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You’ll likely need to tune your skis once in awhile to ensure that you’re skiing on flat skis. If you hold a true bar across your skis, you can see that they do bend over time. It is ideal to have flat skis in order to ensure best results. Racers who ski for competition can tell you that a fraction of a second counts. And the flatter your skis, the faster you’re going to move.

· The first thing you should do is use a true bar (a bar that is generally made out of steal and is perfectly flat) to see how flat your skis are. You’ll want to measure your skis in several places in order to make these determinants. You may also be able to tell simply by looking at your skis just how flat they are. You can more or less tell if your skis are curved at all by placing the true bar on one end of the upside down ski and looking forward carefully at the true bar. If you see light over the true bar rather than ski, your ski curves downward; if you see more ski than light, it curves upward.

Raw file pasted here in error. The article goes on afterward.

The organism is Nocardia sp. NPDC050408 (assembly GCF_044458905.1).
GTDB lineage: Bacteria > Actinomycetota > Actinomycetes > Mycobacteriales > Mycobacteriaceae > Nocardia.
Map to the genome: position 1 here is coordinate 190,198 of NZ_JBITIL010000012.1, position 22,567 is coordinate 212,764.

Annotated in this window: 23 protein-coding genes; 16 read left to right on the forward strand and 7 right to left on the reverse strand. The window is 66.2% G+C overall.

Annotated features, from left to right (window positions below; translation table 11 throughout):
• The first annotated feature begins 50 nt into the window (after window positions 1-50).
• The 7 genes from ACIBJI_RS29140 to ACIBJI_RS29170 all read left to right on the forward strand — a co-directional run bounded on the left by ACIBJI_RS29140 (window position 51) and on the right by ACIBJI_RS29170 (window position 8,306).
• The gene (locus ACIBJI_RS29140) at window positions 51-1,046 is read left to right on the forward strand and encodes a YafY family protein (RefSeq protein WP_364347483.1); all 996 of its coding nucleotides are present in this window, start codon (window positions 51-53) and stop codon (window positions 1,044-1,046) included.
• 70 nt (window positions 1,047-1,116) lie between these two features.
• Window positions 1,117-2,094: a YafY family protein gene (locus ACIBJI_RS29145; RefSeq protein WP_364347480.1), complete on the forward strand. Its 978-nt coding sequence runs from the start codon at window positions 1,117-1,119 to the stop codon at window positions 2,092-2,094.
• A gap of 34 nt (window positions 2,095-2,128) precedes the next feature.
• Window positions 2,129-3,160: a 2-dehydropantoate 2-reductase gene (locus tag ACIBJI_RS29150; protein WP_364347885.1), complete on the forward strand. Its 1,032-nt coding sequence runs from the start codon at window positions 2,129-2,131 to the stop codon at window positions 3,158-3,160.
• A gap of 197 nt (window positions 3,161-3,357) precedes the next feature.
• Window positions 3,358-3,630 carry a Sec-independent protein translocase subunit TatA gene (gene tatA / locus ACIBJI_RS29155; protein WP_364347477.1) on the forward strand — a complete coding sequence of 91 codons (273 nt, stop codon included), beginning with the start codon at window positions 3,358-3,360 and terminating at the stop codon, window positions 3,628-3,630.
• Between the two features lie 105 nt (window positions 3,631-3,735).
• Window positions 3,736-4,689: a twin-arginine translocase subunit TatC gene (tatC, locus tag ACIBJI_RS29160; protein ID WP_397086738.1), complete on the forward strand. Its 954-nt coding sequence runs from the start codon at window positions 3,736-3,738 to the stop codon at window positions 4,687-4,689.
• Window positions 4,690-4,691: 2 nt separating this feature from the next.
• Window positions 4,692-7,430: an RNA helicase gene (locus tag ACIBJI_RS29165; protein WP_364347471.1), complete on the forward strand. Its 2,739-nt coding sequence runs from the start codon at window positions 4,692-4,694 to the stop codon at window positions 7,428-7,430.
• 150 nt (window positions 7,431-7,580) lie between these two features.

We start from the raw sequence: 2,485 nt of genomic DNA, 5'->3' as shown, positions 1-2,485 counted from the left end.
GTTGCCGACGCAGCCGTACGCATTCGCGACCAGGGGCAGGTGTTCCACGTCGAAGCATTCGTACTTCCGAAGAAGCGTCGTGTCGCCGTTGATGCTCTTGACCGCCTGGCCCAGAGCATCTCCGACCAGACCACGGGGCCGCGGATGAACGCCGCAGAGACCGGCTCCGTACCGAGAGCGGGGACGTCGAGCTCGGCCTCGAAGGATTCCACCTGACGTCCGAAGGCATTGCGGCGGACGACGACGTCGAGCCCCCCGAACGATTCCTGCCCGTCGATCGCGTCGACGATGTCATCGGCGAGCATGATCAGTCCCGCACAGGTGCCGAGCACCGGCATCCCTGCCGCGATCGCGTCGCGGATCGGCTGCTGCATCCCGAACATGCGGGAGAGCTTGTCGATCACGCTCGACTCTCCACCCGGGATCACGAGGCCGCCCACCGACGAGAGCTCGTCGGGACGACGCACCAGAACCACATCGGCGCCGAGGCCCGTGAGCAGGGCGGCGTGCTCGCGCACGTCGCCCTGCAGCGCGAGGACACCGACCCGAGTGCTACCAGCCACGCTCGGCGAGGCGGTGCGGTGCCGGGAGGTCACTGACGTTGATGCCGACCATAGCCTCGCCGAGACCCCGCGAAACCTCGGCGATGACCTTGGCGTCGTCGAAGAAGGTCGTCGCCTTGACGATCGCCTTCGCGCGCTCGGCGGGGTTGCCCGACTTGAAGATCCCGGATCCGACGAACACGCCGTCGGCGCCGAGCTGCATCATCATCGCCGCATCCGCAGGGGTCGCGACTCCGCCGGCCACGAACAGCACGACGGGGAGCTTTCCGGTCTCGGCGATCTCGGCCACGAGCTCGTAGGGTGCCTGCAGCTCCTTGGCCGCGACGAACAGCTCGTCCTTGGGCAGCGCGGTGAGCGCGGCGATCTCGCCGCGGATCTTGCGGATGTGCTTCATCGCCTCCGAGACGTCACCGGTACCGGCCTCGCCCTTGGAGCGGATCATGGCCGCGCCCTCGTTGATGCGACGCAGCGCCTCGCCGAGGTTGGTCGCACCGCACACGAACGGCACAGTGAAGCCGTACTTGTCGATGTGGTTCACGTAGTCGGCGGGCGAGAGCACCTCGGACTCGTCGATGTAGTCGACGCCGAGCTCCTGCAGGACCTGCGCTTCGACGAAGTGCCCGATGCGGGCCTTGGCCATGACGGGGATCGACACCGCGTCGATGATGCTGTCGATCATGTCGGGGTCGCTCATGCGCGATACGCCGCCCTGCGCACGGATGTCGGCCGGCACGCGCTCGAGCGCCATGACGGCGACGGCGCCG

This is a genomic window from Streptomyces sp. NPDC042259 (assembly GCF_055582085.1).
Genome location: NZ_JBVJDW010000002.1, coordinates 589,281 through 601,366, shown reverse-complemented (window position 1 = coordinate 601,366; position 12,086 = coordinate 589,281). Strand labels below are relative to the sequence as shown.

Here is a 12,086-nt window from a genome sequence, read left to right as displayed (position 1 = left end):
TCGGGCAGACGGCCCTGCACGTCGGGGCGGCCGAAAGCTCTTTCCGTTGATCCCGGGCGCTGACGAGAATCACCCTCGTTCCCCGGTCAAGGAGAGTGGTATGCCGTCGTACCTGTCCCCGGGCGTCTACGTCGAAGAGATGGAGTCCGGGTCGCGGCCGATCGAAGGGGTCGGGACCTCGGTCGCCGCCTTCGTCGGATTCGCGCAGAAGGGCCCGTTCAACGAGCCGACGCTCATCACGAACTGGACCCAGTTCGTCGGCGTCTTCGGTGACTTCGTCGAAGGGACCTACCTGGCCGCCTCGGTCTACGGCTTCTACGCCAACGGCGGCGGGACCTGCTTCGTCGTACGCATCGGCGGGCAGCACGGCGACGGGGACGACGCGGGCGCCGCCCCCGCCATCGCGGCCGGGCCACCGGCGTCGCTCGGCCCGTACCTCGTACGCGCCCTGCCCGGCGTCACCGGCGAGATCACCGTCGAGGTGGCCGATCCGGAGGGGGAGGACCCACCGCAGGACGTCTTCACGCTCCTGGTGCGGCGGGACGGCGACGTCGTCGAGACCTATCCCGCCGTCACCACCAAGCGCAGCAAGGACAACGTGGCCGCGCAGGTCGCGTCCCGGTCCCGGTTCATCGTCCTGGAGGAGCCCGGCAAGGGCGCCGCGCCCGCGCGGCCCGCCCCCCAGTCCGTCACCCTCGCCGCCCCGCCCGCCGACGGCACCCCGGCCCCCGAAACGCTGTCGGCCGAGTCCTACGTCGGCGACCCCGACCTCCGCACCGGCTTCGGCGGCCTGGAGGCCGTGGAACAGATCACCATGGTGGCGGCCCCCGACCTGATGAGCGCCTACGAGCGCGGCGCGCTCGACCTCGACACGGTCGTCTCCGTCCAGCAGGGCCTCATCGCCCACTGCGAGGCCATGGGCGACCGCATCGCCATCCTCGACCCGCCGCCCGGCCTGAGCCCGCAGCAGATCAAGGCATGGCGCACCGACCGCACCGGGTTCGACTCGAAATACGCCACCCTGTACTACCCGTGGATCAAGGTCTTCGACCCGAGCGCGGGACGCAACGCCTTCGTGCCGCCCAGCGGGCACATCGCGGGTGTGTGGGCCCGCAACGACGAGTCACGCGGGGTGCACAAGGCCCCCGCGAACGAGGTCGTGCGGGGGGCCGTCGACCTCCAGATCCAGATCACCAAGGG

· If you see light in the center of your ski, it’s more concave than it should be. You need to clamp your ski in a vise to hold it still. Use a 10-inch file to make strokes from the curve of the toe all the way to the tail. Do this repeatedly over the same area until the edges and base are even. While you’re tuning your skis, you’ll want to check them regularly to make sure you’re tuning them correctly. Do this by using the true bar repeatedly and judging your progress.
· If you see light on the edges of your ski, it’s more convex than it should be. You should again clamp your ski in a vise and hold it still and use a metal scraper to even your skis. You should hold the scraper at a 30-degree angle and push it along the base of your ski until it’s even. Again, you’ll want to check your progress regularly to make sure you’re tuning them correctly and can do this by using the true bar.